Tag Archives: Scudiere

Reviews: God’s Eye by A.J. Scudiere

God's EyeGod’s Eye by A.J. Scudiere

My rating: 3 of 5 stars

First things first as always. I received this book via a GoodReads drawing and therefore didn’t pay anything for it. Despite that kind consideration I’ll give you my honest assessment as always.

In general I find it rather distasteful to say much of anything about the plot but in this case I will make a very slight exception. At a very high level the book shows us a woman of privileged background who is being ‘courted’ by an angel and a demon come to Earth in human form and her choice of one of them will determine her eventual fate. The only reason this tidbit is at all important is to clarify for potential readers that this book is in no way a religious one. It deals with eternal moral questions but not in any way that’s directly religious. Or, to put it more bluntly, at no time is the reader preached at. Not a religious book at all.

Double preambles now complete, we get along to the assessment of the novel. Stylistically Scudiere’s writing is very solid. Reading pace is swift and easy and the author’s intent is clearly transmitted. The story is mildly cliche but it’s rather impossible to be otherwise when dealing with any topic so basic. Overall I’d rate the book as mildly amusing but sadly not worth the time it took to consume it. The same story could be covered in half the time and deliver much more punch. Lastly, the novel’s ending, after so much gritty darkness, is sappily and inanely sweet. When cutting the novel down to a reasonable size the first thing to be eliminated should be the last 30 pages.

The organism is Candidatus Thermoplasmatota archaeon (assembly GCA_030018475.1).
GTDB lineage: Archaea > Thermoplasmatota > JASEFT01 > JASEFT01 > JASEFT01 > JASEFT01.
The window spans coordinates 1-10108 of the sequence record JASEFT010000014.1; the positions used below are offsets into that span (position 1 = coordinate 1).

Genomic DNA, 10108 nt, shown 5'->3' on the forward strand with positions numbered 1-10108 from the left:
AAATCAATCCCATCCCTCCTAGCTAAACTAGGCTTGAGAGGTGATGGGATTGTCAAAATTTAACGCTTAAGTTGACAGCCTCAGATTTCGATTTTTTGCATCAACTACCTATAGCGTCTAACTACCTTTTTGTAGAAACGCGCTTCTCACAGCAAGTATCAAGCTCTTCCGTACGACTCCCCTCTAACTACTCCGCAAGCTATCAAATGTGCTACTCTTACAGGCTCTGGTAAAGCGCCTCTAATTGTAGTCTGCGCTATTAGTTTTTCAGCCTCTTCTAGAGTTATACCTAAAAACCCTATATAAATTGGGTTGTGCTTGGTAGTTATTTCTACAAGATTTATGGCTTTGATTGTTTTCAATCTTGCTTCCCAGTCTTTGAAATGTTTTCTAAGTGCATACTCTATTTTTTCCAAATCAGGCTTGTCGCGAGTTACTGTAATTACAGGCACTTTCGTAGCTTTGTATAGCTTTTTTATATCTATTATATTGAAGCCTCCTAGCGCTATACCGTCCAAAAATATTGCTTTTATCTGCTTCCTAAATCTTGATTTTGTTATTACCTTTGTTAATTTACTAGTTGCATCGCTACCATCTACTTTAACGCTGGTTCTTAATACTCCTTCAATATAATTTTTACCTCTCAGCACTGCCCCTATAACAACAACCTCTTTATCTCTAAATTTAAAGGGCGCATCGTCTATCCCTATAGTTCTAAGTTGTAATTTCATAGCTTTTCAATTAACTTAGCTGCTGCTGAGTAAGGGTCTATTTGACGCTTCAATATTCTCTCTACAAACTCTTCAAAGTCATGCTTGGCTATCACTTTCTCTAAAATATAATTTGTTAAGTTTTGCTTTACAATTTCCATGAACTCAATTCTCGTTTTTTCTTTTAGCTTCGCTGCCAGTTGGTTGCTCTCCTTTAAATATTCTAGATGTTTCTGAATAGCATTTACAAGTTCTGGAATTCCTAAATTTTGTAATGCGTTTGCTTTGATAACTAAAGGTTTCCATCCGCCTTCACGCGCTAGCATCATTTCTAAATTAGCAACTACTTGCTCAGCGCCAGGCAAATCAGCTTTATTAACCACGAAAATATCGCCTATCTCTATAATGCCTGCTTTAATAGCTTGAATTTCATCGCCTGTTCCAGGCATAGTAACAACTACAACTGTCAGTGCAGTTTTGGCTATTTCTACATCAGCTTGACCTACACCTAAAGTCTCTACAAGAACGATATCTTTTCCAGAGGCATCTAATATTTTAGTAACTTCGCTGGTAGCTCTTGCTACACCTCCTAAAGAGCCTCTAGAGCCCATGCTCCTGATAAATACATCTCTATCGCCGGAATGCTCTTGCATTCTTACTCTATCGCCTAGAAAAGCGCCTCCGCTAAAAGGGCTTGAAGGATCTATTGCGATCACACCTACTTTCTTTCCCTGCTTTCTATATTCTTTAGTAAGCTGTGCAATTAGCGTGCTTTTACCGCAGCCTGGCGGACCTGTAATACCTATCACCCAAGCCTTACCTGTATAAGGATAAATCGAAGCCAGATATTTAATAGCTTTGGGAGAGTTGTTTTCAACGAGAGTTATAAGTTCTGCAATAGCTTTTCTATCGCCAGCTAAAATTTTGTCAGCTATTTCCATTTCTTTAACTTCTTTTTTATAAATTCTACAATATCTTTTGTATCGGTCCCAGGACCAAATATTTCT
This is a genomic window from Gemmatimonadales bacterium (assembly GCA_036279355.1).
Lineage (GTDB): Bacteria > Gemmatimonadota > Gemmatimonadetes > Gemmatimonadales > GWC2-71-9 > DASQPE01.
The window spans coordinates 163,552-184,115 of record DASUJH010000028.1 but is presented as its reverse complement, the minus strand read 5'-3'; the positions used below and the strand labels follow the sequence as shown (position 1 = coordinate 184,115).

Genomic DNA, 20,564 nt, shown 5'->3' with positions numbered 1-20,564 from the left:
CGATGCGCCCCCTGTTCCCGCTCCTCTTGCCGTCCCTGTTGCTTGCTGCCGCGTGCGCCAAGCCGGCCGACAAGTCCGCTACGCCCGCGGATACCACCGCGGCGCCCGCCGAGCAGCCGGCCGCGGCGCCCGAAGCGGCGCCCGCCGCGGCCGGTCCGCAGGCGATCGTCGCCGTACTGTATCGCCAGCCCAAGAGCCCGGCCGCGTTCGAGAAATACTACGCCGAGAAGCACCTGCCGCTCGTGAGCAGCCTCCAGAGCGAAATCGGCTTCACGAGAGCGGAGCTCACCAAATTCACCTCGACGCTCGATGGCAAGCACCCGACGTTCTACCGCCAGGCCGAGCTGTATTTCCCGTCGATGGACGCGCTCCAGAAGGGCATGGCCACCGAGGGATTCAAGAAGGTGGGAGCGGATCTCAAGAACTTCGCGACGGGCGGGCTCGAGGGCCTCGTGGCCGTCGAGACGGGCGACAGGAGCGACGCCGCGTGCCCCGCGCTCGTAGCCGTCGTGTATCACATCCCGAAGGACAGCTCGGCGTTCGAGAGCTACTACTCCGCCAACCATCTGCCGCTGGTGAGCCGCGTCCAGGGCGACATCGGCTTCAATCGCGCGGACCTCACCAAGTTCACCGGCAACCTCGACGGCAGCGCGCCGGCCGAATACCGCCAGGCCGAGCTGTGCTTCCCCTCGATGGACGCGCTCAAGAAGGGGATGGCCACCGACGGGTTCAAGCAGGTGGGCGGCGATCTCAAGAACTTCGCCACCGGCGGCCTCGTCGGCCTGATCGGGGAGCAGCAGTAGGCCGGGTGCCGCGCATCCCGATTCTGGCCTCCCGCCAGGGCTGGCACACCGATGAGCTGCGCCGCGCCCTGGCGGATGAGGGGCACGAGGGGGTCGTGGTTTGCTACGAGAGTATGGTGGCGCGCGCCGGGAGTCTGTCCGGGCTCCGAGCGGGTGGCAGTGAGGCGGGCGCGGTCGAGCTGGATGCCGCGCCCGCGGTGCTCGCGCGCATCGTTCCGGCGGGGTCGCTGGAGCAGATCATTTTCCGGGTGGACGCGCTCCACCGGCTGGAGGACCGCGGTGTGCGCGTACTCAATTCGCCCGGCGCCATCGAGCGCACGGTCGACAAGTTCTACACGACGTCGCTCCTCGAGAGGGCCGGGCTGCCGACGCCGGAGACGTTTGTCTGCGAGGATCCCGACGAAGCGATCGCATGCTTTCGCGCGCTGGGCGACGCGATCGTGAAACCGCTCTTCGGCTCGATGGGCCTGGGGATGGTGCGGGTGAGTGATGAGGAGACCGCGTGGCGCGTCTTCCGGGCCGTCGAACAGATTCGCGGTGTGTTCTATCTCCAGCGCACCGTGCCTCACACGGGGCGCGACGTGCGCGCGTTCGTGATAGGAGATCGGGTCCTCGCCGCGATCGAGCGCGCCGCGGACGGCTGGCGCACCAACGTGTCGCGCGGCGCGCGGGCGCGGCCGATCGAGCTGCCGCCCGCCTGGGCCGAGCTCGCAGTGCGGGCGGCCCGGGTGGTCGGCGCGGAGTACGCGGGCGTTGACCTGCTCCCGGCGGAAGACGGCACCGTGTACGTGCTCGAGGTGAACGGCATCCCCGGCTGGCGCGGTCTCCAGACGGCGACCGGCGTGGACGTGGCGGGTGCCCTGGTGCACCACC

Editorially I think the book suffers from some unskillful excisions. In several places the text refers to past events that never occurred in a manner that makes me think we were supposed to know about them. I also wonder if the ending was cobbled on at the request of some early reviewer who thought the original ending too dark.

In summary, this is a great idea for a story but there’s just too much of it. At times the author’s rendering of events is dramatic and gripping but one must tread water for far too long to get where the author’s taking you.

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